The problems began right at the beginning with the first page of the preface. That section tells us that Binns' 1983 book "exploded out of nowhere to shatter the culture of the monster faithful". I wondered to myself what "yes" man Binns had asked to write this fawning preface. As it turned out, it was Binns himself who wrote the preface describing his own book. One normally employs someone else to heap the praise on for ones work, evidently Binns has no problem doing it himself.

The preface indulges in more self-congratulation by leaving the reader in little doubt that Binns regards his 1983 book to be the first sceptical work on the monster when everyone else knows it was Maurice Burton's 1961 book, "The Elusive Monster". However, in his desire to make his book "numero uno", Binns dismisses this on the grounds that Burton held out the speculation that an outsized species of otter may be indigenous to the area.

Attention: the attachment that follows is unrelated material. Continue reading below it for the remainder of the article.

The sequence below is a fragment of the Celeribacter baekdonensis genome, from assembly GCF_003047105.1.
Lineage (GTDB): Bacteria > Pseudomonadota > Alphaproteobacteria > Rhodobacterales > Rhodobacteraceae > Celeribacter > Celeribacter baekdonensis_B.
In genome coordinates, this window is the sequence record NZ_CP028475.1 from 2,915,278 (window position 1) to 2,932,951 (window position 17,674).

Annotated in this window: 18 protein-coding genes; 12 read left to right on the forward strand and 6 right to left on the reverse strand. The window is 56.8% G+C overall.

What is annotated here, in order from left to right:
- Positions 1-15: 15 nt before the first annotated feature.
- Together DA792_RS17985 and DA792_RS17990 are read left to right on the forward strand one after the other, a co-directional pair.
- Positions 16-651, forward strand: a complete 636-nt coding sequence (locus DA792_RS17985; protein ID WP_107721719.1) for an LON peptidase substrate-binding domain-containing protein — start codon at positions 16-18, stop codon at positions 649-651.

Considering Maurice Burton spent most of the book panning and debunking classic sightings, films and photographs in true sceptical fashion; one may consider this a preposterous statement. But because Burton leaves the door ajar for the possibility of a large otter inhabiting the area, Binns decides that "The Elusive Monster" cannot be a "sceptical book".

I thought that over and it struck me that this is a bit like saying well known sceptics such as Adrian Shine and Tony Harmsworth must have never written any sceptical works because they mention the possibility that a huge sturgeon may have been present in the loch at some time to generate sightings. Does this mean these two gentlemen are actually "believers" or "non-sceptics"? It seems so, according to Ronald Binns.